Dave Goldstein
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Dave Goldstein

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Music

The best kept secret in music

Press


Dave Goldstein’s comic star is on
the rise, thanks in no small part
from his exposure on Conan
O’Brien’s show. And friend, when I say
exposure, I mean that literally. Sensing the
nation’s need for more naked law enforce-
ment officers, Goldstein stepped up and
assumed the career-defining role of the
naked cop directing traffic in front of the
Metropolitan Museum of Art.
The Jersey native was quick to point
out the rigorous preparation he had to
undergo: “Of course, a lot of abdominal
and core work. High protein, low fat and
carbohydrates,” Goldstein explained.
“Mostly, though, just a complete and utter
lack of embarrassment and self-awareness
at standing in front of one of the world’s
great museums on Fifth Avenue in New
York City in nothing but a cop hat, socks,
shoes and a flesh-colored Speedo.”
A more modestly attired Goldstein can
be found tonight at Jack Baker’s Lob-
ster Shanty Wharfside Patio Bar in Point
Pleasant.
ED KAZ!: Dave! This is big news! You’re
going to be the audience warm-up guy for
Drew Carey’s new game-show pilot for
CBS! I’ve never warmed an audience up.
Can you give me some tips?
GOLDSTEIN: Well, actually, we’ll see.
It’s exciting. I did the warm-up the day we
shot the first two pilots that CBS looked
at, but it’s been a little up in the air about
the schedule for the rest of the season. It’s
a tough gig. You don’t have time to get in
a flow. Basically, whenever there’s a break
in the filming, for even a few minutes, it’s
the warm-up guy’s job to get on set and
try to keep the audience occupied while
cameras are reset, lights are lighted, and
the host has his make up buffed. After a
four-hour taping, you’ve exhausted every
improv bone in your body.
KAZ!: You’re playing Jack Baker’s
Wharfside Patio Bar tonight. Will you also
be warming up the lobsters?
GOLDSTEIN: If by warming up the
lobsters, you mean will I be eating all
the lobster I can possibly hold, then yes,
I’ll be warming up the lobsters. And the
potato salad.
KAZ!: Can people laugh while they’re
eating lobsters? Do you have any con-
cerns?
GOLDSTEIN: I’m hoping we start the
show once people are done eating. Drunks
I can handle, but gluttons are tough.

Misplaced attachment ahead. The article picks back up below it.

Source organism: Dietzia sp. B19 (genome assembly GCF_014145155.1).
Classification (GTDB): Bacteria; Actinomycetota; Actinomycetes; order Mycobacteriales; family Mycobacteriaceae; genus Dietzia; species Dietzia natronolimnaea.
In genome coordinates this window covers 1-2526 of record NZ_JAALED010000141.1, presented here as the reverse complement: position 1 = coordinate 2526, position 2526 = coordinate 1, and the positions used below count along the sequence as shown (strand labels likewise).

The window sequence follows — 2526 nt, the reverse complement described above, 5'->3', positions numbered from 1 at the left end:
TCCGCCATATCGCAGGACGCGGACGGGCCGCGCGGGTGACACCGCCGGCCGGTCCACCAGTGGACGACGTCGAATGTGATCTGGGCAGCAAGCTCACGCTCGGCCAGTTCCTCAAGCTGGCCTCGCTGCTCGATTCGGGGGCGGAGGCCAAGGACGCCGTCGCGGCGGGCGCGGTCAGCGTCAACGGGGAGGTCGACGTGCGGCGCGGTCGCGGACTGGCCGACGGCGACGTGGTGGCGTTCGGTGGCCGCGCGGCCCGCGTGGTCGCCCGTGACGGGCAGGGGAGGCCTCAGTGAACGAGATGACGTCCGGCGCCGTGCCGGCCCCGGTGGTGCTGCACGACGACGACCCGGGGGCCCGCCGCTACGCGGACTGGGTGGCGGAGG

KAZ!: Laurel and Hardy or Abbott and
Costello?
GOLDSTEIN: Pryor and Wilder.
KAZ!: At what age did you realize you
were funny?
GOLDSTEIN: Somewhere around 12,
but I went to camp and grew up with a
lot of really funny people, so it didn’t
seem that unusual. I thought every kid
sat at home with a tub of barbecue chips
listening to Bill Cosby and Steve Martin
albums.
KAZ!: Who or what influenced you to
become a comedian?
GOLDSTEIN: I’m not exactly sure. I
guess like most comics, the satisfaction
of pleasing family and friends just isn’t
enough. I’ve got to please 500 strangers
on a dock in Point Pleasant, New Jersey.
KAZ!: Do you remember the first joke
you ever told onstage?
DAVE GOLDSTEIN: No, but it was
either something about phone sex or the
Revolutionary War. I’m very well read.
KAZ!: What is the absolute worst gig you
ever had?
DAVE GOLDSTEIN: Birmingham, Ala-
bama. The club is beautiful and huge, but
luckily for me, Birmingham’s most popu-
lar comic just happened to have some time
off, so they thought, “What a great idea,
let’s have him go up before the Jewish guy
from West New York, New Jersey.” At the
end of his set, he rammed his fist in the air
and said, “Don’t let nobody tell you dif-
ferent. I’m proud to be a Southern man.”
I remember just sitting in the green room
thinking, “I’m dead.”
KAZ!: What is the absolute best gig you
ever had?
GOLDSTEIN: Doing the Count Basie
Theatre last year with Dennis Miller in
front of 1,500 people has got to be right
up there. Plus, the biggest Yenta I know,
my buddy who’s a chiropractor here at the
Shore, happened to be at the show. By the
time I was done, he’d already called eve-
rybody we knew. I couldn’t have scripted
it better.
KAZ!: At what point in your life did you
think to yourself, “Hey! I can make a liv-
ing doing this?”
GOLDSTEIN: I’m just in it for the
lobster.

- The Asbury Park Press


Dave Goldstein did a funny bit taking a sentence from the audience like, "The drinks are weak," and double-talking it into, "While the liquid may fill the glass, the substance is not of sufficient strength to lengthen the nerve synapses in my brain." - The New York Post


The crowd goes nuts! - Current Diversions of Hilton Head, SC


Discography

Still working on that hot first release.

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Bio

You may recognize comedian and actor Dave Goldstein from one of his 12 appearances on NBC’s Late Night with Conan O’Brien, including a particularly memorable role as a naked cop directing traffic in front of the Metropolitan Museum of Art on 5th Avenue in New York City.
His stage act, which has been praised by The New York Post (“…funny”) and The Asbury Park Press (“…his comic star is on the rise!”), is a blend of original intelligent writing and inspired live riffs. He has performed stand up comedy on The Comedy Network, XM Satellite Radio, The National Lampoon Radio Network, and Comedy.net. Most recently, Dave warmed up audiences for Drew Carey’s hit CBS show The Power of Ten. He was also an original member of the improv group Far Beneath Gotham in New York City. Dave, whose career has taken him across the United States, Canada and Europe, first performed publicly at 13 as a guest of disc jockey New Orleans Slick on WFEC in his home town of Harrisburg, PA.
Dave Goldstein has also been seen in commercials for Sprint PCS, New England Bank (also naked, why?), ABC Sports, and in a print campaign for Pfizer Pharmaceuticals. Dave, who was also the voice of Madacy Home Video on the Howard Stern Radio Show, has also had a number of essays on international affairs published.